China Rediscovers Glitz in Luxury Goods
Chinese spending on personal luxury goods grew 20% in 2017, reversing three years of slowing consumption, according to a report by consultancy Bain & Co.
Reasons for the reversal include government policies to encourage domestic consumption and restrictions on “daigou” services — those in which a Chinese person living abroad buys items on someone else’s behalf and has them delivered to China.
Leading brands also employed better strategies to monitor price differences between home and overseas markets, the Wednesday report said.
New consumers, particularly millennials (aged 20-34) who are digitally savvy and highly knowledgeable about luxury, were major contributors to luxury market growth last year, according to the Bain report.
The fastest-growing categories were the female-focused ones, such as cosmetics, womenswear and jewelry.
Although many luxury brands have expanded into e-commerce in China, opening online stores and partnering with online marketplaces such as Alibaba Group Holding Ltd. and JD.com Inc., online luxury sales remain low, the report said.
Customers are also reluctant to purchase luxury items through third-party platforms. About 70% of respondents said that they purchase directly from a brand’s site rather than a store on Tencent Holdings Ltd.’s popular social networking app WeChat, luxury verticals or aggregators.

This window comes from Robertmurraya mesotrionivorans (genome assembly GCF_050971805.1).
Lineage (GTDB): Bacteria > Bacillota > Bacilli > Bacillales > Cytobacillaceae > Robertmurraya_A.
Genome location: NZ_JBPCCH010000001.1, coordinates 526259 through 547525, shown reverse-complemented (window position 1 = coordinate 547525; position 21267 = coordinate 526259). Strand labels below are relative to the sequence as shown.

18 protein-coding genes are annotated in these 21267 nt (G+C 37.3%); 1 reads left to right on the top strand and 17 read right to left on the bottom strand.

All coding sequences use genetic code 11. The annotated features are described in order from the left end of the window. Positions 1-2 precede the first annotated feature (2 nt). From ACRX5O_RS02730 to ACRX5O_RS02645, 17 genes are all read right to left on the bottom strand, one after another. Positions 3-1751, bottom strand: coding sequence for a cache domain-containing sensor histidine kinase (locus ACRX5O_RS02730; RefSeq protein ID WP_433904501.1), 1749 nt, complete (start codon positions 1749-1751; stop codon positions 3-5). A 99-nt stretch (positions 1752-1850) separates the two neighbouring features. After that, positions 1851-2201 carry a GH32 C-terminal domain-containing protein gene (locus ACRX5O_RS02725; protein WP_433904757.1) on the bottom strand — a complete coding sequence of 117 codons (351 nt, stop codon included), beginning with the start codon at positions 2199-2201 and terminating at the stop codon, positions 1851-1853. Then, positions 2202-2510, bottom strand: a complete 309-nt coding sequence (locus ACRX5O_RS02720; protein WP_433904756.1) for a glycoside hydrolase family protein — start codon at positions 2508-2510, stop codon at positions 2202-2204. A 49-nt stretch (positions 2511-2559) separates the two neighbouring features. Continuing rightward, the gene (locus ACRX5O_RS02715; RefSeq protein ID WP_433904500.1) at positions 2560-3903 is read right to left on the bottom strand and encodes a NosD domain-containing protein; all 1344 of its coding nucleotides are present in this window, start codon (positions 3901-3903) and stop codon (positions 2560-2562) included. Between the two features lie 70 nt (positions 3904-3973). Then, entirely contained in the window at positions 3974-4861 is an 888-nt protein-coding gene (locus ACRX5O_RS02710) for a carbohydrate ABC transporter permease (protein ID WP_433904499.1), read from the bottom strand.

The preference is driven by factors such as exclusivity and after-sales service, Bain said.
“We expect the strong momentum of the domestic market to continue, fueled by millennials and strong complementarity between offline and online to drive traffic into stores. However growth is likely to slow down a bit this year, given the high growth rates achieved in 2017,” said Bruno Lannes, a partner in Bain’s Greater China office and author of the report.
Contact reporter Coco Feng (email@example.com)
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